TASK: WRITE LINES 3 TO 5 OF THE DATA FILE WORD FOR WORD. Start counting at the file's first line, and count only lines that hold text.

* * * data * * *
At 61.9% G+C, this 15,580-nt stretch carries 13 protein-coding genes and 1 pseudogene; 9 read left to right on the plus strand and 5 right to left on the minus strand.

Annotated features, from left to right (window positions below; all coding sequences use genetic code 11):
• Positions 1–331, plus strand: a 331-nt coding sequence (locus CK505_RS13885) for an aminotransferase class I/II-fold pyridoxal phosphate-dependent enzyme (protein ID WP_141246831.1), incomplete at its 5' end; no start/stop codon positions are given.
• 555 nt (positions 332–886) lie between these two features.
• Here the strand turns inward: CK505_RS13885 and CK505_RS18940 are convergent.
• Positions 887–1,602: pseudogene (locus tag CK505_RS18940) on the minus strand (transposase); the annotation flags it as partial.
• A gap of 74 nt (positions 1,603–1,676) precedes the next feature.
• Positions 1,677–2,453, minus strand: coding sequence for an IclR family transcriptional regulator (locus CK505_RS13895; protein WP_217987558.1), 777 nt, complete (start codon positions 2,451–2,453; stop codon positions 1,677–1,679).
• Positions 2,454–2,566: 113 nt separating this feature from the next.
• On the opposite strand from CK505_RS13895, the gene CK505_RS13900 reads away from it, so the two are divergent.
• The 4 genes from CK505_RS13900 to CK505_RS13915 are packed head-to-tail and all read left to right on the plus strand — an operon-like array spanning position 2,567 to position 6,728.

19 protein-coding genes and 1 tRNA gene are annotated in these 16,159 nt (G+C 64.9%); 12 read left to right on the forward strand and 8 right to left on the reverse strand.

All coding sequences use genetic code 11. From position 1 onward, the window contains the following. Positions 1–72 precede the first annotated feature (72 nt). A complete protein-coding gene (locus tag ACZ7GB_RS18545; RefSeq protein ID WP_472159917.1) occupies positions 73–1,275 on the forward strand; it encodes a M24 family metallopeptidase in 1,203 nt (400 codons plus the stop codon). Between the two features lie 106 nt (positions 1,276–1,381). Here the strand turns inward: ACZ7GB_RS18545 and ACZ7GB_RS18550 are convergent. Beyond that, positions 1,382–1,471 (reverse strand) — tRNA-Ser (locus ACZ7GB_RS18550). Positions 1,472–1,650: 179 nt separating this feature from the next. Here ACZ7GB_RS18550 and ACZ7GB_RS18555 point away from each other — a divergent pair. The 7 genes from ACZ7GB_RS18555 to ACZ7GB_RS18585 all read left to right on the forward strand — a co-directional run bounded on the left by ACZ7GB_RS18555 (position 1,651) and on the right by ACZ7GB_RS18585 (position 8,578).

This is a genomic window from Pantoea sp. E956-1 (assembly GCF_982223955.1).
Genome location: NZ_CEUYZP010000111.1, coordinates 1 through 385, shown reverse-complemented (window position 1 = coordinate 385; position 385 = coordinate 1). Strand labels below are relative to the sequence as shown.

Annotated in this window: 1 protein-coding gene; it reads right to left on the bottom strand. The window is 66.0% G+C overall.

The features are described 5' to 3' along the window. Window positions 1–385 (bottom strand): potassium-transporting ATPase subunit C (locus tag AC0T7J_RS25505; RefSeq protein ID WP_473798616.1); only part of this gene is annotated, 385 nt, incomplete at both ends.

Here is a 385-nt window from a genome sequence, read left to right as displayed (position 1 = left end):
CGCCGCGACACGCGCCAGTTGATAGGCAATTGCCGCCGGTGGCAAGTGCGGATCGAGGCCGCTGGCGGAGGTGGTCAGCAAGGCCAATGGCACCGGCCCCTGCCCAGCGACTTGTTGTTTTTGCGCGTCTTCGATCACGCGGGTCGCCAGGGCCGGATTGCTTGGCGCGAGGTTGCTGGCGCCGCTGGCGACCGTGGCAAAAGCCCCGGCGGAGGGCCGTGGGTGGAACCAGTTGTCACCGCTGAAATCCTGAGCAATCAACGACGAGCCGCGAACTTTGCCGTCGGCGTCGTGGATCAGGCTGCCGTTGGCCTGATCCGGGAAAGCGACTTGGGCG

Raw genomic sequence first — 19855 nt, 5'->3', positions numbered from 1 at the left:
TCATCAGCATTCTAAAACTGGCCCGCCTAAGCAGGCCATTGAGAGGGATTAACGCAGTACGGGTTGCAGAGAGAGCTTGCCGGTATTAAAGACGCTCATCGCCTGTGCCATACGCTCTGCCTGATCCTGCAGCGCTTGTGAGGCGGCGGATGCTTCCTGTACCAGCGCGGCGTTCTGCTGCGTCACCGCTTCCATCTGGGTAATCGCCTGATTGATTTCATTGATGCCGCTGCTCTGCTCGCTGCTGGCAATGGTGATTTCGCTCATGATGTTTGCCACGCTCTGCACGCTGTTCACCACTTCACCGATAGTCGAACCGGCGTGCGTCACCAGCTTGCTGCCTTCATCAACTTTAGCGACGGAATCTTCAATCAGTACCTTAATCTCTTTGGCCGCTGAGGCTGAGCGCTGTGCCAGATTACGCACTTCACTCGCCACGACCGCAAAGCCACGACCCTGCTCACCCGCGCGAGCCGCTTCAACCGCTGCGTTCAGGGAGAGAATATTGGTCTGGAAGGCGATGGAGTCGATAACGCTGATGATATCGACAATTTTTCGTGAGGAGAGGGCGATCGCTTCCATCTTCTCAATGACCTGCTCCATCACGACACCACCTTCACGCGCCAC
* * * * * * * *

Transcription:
• Positions 1–331, plus strand: a 331-nt coding sequence (locus CK505_RS13885) for an aminotransferase class I/II-fold pyridoxal phosphate-dependent enzyme (protein ID WP_141246831.1), incomplete at its 5' end; no start/stop codon positions are given.
• 555 nt (positions 332–886) lie between these two features.
• Here the strand turns inward: CK505_RS13885 and CK505_RS18940 are convergent.